The dirt road ran along side a small creek with campsites located on the opposite side of the road. I spotted a nicely shaded site. I usually get out and look it over before making a commitment. I was convinced this was the one I wanted. My wife got out and looked things over and told me we had better pick another site as I would have to make a difficult turn to avoid the creek and some trees. Convinced she was dramatizing and knowing my expert capabilities in backing a trailer I proceeded while she protested. Then I felt the rear of my truck drop down quite abruptly. I tried to pull ahead while my wife is telling me my wheel dropped over the creek bank. No go. Then the conversation at the office came to mind. Other campers had heard the commotion and came out along the road to see what was going on. I had to walk past all of them on my way to the office. That was a bit humiliating. The campground owner very graciously got his tractor and pulled me out. He suggested a site with fewer hazards. Now I know how all those other people felt when I was entertained by their misfortune. My wife calls me by my Native American name now "Chief Drives In Creeks".
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Old 02-22-2016, 05:50 PM   #48
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In the Fall of 2014, my wife and our three teenage kids drove from Ohio for a long trip to the northwest. We stopped at Glacier National Park then pressed on to our friends house in northern Idaho. I called the guy to tell him we were on the way and would arrive in about an hour or two. Got his wife on the phone instead. She told me to be sure to take the second turn off of Rte 12 and not the first one. (As you can guess, this is where it started to go bad.) Since the GPS said to take the first exit, I figured she must not have known which way we were coming from and gave us wrong directions. Besides, I had my trusty GPS. So we turned off the highway and headed down the two lane road, which turned into one lane pavement, which turned into broken pavement, which turned into gravel. My pride got the best of me, so I pressed on. The gravel road soon turned into dirt which then turned into dirt with grass growing between the furrows. To add to the situation, my DW says, "honey I don't think this is the right road". By now, we were 2 or 3 miles off the main highway and backing up was out of the question. My DW then points out a 100' drop-off at the edge of the road, which was as soft as a pile of soggy coffee grounds. It was time to "man-up" so I pressed on. Soon, we came across a tree in the road. No problem! My son and I got out, hoisted it on our shoulders and swung it out of the way. Then there was another one about a hundred feet further down the road. Things were starting to look bad for the home team. After slowly rounding the next corner, there it was...a huge 75' pine tree laying right across the road! The obvious now sunk in. I had made a big mistake and admitted that I should have listen to the guy's wife. So, I told my wife and the two girls to stay with the camper and my son and I would walk for help. After some time, we came to our friend's ranch house. They all came out to greet the two of us and rolled with humiliating laughter after we told them of our plight. Thankfully, they had a group of boys there who viewed it as a "rescue operation". So, off we headed with four-wheelers, chain saws and axes. Needless to say, we finally reached their house where I choked down a large slice of humble pie. Lesson learned: never fully trust a GPS, check it against a paper map and listen to the locals who probably know a lot better...even if it's someone else's DW!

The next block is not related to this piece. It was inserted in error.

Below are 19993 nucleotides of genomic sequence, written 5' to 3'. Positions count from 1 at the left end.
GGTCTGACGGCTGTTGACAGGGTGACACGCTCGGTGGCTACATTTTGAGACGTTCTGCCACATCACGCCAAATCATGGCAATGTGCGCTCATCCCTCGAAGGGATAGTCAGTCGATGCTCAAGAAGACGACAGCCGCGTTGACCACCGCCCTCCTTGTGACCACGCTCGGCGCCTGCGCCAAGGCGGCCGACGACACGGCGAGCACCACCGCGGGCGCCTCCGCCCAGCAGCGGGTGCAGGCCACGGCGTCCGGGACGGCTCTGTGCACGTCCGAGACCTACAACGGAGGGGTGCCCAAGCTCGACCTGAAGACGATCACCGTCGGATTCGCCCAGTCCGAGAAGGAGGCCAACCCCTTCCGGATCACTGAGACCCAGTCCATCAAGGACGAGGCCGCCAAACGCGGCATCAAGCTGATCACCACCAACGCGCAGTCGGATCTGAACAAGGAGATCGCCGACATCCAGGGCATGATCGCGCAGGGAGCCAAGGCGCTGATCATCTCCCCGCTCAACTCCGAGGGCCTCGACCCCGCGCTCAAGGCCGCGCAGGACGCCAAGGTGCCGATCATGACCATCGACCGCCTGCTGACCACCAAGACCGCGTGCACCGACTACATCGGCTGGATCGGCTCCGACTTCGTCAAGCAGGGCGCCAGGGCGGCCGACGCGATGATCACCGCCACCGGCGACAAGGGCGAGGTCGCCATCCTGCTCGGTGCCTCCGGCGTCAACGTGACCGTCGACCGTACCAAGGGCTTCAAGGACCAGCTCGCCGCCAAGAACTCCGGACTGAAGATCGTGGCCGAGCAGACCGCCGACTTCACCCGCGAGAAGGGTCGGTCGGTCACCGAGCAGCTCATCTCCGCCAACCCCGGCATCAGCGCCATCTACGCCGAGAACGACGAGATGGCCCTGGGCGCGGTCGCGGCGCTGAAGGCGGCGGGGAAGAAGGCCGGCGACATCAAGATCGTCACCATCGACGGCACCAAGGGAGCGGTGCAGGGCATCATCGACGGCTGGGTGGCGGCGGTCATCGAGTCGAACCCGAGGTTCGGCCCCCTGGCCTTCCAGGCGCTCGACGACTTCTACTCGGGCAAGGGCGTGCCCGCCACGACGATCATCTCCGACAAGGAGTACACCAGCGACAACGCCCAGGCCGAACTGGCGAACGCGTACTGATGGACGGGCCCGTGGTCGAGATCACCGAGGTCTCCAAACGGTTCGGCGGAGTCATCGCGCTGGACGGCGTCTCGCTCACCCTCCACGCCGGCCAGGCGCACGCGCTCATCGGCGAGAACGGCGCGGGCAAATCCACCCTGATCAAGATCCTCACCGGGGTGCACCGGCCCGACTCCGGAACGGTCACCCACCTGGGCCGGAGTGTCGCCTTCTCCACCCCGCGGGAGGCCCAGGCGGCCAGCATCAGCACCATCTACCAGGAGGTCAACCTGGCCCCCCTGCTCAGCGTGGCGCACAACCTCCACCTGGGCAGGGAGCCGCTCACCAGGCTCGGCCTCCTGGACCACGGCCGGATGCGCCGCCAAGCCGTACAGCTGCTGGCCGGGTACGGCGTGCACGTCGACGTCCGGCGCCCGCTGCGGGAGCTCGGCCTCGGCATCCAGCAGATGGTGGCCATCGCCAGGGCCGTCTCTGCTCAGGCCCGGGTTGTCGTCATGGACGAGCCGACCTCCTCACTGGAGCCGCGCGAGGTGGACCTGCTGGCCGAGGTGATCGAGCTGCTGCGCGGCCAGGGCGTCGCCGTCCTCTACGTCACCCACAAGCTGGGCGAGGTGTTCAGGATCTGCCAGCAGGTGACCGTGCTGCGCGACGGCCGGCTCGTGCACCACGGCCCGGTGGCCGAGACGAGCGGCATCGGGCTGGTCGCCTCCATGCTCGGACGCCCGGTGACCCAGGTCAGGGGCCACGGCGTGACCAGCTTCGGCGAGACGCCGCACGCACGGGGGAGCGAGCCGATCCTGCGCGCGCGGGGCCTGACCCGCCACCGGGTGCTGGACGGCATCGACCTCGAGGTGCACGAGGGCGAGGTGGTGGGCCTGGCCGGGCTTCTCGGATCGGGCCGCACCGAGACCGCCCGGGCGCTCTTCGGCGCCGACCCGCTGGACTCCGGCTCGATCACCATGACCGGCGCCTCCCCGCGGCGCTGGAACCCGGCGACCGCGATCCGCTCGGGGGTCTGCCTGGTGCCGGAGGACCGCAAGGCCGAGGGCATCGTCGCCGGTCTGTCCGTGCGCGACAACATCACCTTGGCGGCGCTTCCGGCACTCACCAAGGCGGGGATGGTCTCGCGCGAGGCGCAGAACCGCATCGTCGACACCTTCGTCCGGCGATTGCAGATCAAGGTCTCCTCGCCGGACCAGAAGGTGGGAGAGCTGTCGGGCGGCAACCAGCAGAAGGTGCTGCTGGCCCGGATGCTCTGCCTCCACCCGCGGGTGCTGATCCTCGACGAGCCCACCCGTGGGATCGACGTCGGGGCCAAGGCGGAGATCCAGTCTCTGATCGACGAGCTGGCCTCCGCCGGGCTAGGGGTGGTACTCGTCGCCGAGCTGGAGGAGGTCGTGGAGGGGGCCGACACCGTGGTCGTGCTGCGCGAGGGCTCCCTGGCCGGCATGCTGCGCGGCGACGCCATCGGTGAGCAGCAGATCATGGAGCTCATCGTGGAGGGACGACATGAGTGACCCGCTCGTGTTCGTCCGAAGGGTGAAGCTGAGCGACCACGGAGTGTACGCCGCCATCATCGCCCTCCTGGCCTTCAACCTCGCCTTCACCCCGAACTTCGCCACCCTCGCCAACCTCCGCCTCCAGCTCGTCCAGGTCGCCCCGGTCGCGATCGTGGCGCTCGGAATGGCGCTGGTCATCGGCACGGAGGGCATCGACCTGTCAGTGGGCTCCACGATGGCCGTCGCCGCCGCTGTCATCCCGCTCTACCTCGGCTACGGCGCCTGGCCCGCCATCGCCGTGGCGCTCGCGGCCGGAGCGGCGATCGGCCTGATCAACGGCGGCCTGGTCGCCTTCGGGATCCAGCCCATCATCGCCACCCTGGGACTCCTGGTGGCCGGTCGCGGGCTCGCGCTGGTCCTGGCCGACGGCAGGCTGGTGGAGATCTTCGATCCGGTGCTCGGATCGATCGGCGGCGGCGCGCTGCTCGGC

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Old 02-22-2016, 06:48 PM   #49
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I don't totally trust GPS

If there is ANYTHING I learned from my last job, as a mapper, is to NOT trust a GPS. GPS maps are fed by the locality up through the chains. Some of those local maps have not been updated in over 30 years or longer. We were sent out in 2 person teams to verify roads for driver delivery routes, and some went just as recently stated. Pavement, then gravel, then dirt, then creek bed, and worse. Made for some exciting times. Here are some photos.
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2006 Sunseeker 3100SS/LTD
2008 Smart Passion Cabriolet TOAD
1986 Honda Helix (Original owner)

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Old 02-23-2016, 06:53 AM   #50
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WOW...those are great and interesting pictures. I know we will be getting lost in our travels this year...I just hope it is nothing like a few of these stories...I am sure if this threat is still kicking around...I will be sharing what not to do...thanks to all that have shared!!